Public Speaking Expert
Have you ever used visual aids in your presentations? Public speakers often use illustrations, videos, slides, and diagrams to highlight their message and keep the audience engaged. Visual aids maintain people’s interest and help them understand complex concepts. Depending on what types of materials you decide to use, special equipment may be required. For example, if you’re planning to use Power Point slides, you will need a computer or laptop, a data projector, and a screen.
Choosing the right visual aids for your speech is essential. Always ask yourself a few questions. What is the purpose of your presentation? Will a visual aid enhance you speech? Are you planning to use visual aids to support your claims, engage the audience, or illustrate statistical data? Here are the main types of visual aids to include in your speech:
Graphs and Charts
Many speakers use graphs and charts to show statistical data and reinforce the key points in their presentation. Picture graphs can help you summarize data. They are easier to use and less formal than other types of graphs. If you want to show the relationship between two or more variables, use line graphs. To illustrate the general distribution of data, include pie graphs in your speech. Bar graphs make the information clear and immediately visible to your audience. Charts are ideal for presenting a lot of information in a small amount of space.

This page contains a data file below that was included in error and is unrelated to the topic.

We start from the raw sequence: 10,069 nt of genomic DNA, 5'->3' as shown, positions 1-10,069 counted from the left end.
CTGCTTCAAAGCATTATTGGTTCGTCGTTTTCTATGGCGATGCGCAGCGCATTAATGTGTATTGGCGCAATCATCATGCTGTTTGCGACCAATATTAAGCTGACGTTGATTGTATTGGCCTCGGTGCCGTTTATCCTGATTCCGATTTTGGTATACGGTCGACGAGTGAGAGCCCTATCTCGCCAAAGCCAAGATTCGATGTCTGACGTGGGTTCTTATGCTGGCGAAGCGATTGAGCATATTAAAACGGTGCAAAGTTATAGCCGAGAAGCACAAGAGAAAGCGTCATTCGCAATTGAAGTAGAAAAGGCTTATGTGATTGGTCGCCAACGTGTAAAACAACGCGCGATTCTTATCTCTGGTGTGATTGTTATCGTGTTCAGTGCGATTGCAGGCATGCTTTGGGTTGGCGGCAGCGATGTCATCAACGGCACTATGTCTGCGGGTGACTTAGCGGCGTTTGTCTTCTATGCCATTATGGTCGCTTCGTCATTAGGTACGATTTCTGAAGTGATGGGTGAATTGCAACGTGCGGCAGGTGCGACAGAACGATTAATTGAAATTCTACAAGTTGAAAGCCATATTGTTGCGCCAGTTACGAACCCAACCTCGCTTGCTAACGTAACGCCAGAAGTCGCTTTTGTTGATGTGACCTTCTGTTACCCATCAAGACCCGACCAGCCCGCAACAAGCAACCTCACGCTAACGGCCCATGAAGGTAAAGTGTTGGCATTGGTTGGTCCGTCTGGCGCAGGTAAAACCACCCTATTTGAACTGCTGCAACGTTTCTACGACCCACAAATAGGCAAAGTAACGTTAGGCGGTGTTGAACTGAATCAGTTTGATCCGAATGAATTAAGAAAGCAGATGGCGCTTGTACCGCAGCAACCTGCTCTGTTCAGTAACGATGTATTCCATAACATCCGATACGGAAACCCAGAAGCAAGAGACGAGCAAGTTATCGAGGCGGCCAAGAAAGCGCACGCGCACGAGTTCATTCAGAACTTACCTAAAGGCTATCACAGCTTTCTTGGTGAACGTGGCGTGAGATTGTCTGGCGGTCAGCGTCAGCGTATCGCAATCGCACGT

Slides are one of the most effective and versatile ways to summarize information. You can use them to get your message across and help people understand your points. Public speakers can use spontaneously produced slides, pre-prepared slides, or both. Begin each slide with a strong headline and support your claims with graphs, drawings, pictures, or words arranged visually. In general, it’s recommended not to use more than one slide for every two minutes of presentation time. Check all equipment before use and make sure the slides are in correct sequence.
Photos and Videos
Most people use photos and videos when making a speech. These types of visual aids are less intimidating then charts and graphs. Use them to show stimulating visual information and make your speech more entertaining. Consider starting and stopping the film to discuss your main points. Make sure the pictures and videos reflect your message. Enlarge photos so that your audience can see them clearly. Select videos that rather illustrate than replace your words.